The puzzle: what is the nature of the dark energy that fills the universe? To solve it, Berkeley Lab physicists, astronomers, and engineers, working with colleagues from the University of California at Berkeley and other institutions, propose to launch a satellite named SNAP -- the SuperNova/Acceleration Probe.
Through Berkeley Lab's Physics Division the Department of Energy has funded a year of development for the project, which is meant to explain what one prominent theorist, Frank Wilczek of MIT, calls "maybe the most fundamentally mysterious thing in basic science" -- a conundrum that, more colorfully, cosmologist Michael Turner of the University of Chicago refers to as "the biggest embarrassment in theoretical physics."
SNAP would orbit a three-mirror, 2-meter reflecting telescope in a high orbit over Earth's poles, circling the globe every week or 14 days. By repeatedly imaging 20 square degrees of the sky, SNAP will discover and accurately measure 2,000 type Ia supernovae a year, 20 times the number of these unique exploding stars -- the key evidence in the dark-energy mystery -- that were found in a decade of ground-based search.
Studies of this type of supernova by the international Supernova Cosmology Project headquartered at Berkeley Lab and the High-Z Supernova Search Team centered in Australia led to the announcement, in 1998, of what Science magazine named its "breakthrough of the year" -- that the universe is expanding at an accelerating rate.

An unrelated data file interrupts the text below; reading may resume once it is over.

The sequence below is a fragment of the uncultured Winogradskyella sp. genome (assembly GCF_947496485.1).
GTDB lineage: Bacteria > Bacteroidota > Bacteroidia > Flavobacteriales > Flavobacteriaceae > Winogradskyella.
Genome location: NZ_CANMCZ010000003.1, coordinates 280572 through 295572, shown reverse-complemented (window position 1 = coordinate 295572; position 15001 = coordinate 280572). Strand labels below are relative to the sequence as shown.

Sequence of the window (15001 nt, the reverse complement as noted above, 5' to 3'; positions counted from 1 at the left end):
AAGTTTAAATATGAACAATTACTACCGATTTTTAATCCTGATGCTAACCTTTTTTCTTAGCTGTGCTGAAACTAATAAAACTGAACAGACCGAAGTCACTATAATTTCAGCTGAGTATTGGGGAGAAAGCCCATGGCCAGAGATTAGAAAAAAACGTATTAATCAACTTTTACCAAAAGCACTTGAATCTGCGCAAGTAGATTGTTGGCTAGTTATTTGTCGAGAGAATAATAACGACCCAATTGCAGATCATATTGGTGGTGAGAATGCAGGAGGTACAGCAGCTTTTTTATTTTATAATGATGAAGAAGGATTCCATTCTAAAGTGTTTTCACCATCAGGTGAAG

Combined with other cosmological studies, such as the BOOMERANG and MAXIMA cosmic microwave background radiation results reported earlier this year, the supernova data strongly suggest that the universe is geometrically "flat" and that as much as two-thirds of its density is due to an unidentified form of energy -- the cause of the accelerating expansion.
To confirm these results, SNAP would discover many type Ia supernovae at redshifts greater than any yet found. Because of SNAP's ability to measure their light curves and spectra to high precision, any uncertainties concerning the brightness and redshift of very distant supernovae can be minimized.
SNAP's optics will serve a set of precision instruments:
Unlike most astronomical CCDs currently in use, which have relatively poor response to red and infrared light and are difficult to combine in large arrays, SNAP will use radiation-tolerant, high-resistivity CCDs based on Berkeley Lab's experience with detectors developed for high-energy physics. These can be combined in large-format mosaics and will extend sensitivity into the infrared, creating an ideal tool for finding distant, high-redshift supernovae.
Prelude to discovery
For over ten years the Supernova Cosmology Project, supported by the Department of Energy, the National Science Foundation, and NASA, has been studying the expansion of the universe by measuring the redshift and brightness of distant type Ia supernovae.
Type Ia supernovae -- stars that explode in thermonuclear cataclysms brighter than entire galaxies -- make ideal "standard candles" with which to survey the universe. Their light curves and spectra are all nearly alike and they are bright enough to be seen across billions of light years.
By 1998 a few score type Ia supernovae had been analyzed in detail, enough to lead the Supernova Cosmology Project and their colleagues in the High-Z Supernova Search Team to the startling discovery that the expansion of the universe is not slowing, as had been expected, but accelerating.